Pres­i­dent Obama was con­tent with the cur­rent stale­mate in Afghanistan, seek­ing only to avoid the blame for los­ing that part of the war. In 2014, U.S. and NATO troops were with­drawn from Afghanistan’s Hel­mand prov­ince. To ab­so­lutely no one’s sur­prise, the Tal­iban re­took Hel­mand very quickly. About two weeks be­fore Pres­i­dent Trump was in­au­gu­rated, the Obama ad­min­is­tra­tion an­nounced that 300 Marines were be­ing de­ployed to Hel­mand to “train and ad­vise” Afghani forces to help them re­take the prov­ince from the Tal­iban.

There are about 8,400 U.S. troops in Afghanistan among a to­tal 13,300 NATO troops there. In Fe­bru­ary Gen. John Ni­chol­son, com­man­der of U.S. and coali­tion forces in Afghanistan, told the Se­nate Armed Ser­vices Com­mit­tee that he would wel­come thou­sands of more troops. But to do what and for how long?

The Tal­iban may be con­tained as long as our troops are present, but — as Hel­mand prov­ince proved re­dun­dantly — will move back in quickly when­ever we leave. Here again, the pres­i­dent should ex­plain to the pub­lic what our goal is in Afghanistan.

One of Gen. Ni­chol­son’s re­marks was, un­for­tu­nately, ig­nored. He said that Rus­sia is in­creas­ingly in­volved, sup­port­ing the Tal­iban against U.S. and NATO ef­forts. Last week Cen­tral Com­mand boss Gen. Joseph Vo­tel said that the Rus­sians are sup­ply­ing the Tal­iban with arms to fight our forces and those of the Kabul gov­ern­ment.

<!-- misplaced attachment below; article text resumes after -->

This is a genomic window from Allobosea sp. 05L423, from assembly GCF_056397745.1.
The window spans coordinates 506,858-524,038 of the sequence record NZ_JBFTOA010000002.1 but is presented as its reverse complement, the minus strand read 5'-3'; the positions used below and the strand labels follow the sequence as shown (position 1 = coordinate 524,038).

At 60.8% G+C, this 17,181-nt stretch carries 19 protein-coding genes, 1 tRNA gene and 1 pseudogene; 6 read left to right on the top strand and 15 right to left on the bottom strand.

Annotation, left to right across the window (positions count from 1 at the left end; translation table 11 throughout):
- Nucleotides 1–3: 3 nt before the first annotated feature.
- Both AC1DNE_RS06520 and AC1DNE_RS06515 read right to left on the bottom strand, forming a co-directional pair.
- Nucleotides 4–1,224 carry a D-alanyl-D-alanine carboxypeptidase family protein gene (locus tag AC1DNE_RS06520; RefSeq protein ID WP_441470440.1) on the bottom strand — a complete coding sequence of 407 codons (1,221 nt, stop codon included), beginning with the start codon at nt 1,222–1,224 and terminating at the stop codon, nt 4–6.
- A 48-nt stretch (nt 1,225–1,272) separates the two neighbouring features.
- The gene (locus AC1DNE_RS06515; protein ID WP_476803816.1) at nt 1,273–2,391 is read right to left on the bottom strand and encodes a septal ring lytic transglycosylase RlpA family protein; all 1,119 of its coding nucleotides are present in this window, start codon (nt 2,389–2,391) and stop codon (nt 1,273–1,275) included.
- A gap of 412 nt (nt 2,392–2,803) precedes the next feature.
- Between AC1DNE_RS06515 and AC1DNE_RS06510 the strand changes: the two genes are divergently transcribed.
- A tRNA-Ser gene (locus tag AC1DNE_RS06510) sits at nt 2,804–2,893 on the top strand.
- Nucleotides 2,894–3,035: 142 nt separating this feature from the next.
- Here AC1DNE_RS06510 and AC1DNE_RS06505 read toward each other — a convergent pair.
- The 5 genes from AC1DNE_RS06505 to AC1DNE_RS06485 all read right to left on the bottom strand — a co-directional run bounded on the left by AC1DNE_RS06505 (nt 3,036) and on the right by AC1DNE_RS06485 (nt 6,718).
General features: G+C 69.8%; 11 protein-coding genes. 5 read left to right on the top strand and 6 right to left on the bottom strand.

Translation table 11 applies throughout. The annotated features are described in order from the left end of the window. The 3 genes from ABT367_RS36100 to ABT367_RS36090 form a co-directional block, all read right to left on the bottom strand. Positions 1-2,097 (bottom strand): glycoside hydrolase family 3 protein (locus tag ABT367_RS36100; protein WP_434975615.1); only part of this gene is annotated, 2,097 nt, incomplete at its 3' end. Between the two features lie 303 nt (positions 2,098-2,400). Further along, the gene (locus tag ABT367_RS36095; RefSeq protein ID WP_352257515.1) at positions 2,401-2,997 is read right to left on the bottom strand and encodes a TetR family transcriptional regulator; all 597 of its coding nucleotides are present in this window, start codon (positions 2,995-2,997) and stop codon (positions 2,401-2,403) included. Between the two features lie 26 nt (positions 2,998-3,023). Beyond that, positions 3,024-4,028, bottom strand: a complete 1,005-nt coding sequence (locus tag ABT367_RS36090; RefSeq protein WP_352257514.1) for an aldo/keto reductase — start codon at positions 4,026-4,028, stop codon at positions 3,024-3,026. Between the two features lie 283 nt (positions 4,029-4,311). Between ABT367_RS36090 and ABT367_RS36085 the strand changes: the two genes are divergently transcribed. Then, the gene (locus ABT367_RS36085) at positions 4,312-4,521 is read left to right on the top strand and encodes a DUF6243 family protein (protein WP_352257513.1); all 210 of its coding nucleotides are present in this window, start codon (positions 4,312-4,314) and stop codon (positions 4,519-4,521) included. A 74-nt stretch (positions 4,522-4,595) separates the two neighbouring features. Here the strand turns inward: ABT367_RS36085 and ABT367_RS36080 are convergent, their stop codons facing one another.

How does Mr. Trump plan to deal with Rus­sian in­ter­fer­ence in Syria and Afghanistan? He needs to fig­ure this out and tell the Amer­i­can pub­lic.

Amer­ica, we are fre­quently told by the Demo­cratic/me­dia axis, is “war weary.” Many Amer­i­cans — the vast ma­jor­ity of whom aren’t in the mil­i­tary — only seem to care when the left tells them to. Those who shoul­der the bur­dens of the fight — the war­riors and their fam­i­lies — want to win the war and fi­nally be done with it. After nearly 16 years, they have ev­ery right to feel that way. Amer­i­can’s aren’t “war weary.” But they are sick and tired of liv­ing in a state of per­ma­nent war that never re­sults in an Amer­i­can vic­tory.

Mr. Trump’s think­ing must go far­ther than set­ting im­me­di­ate goals. What does it mean to de­feat ISIS or the Tal­iban? He needs to de­ter­mine the end prod­uct, i.e., what do we want Syria, Iraq and Afghanistan to look like when we’re done?

It’s too early in Mr. Trump’s pres­i­dency to praise or con­demn his war plans. Though he is owed a chance to do what’s nec­es­sary, he needs to ex­plain to us — soon … what his goals are and how they will re­sult in a suc­cess­ful end to this seem­ingly-per­ma­nent war.

How does Mr. Trump plan to deal with Rus­sian in­ter­fer­ence in Syria and Afghanistan? He needs to fig­ure this out and tell the Amer­i­can pub­lic.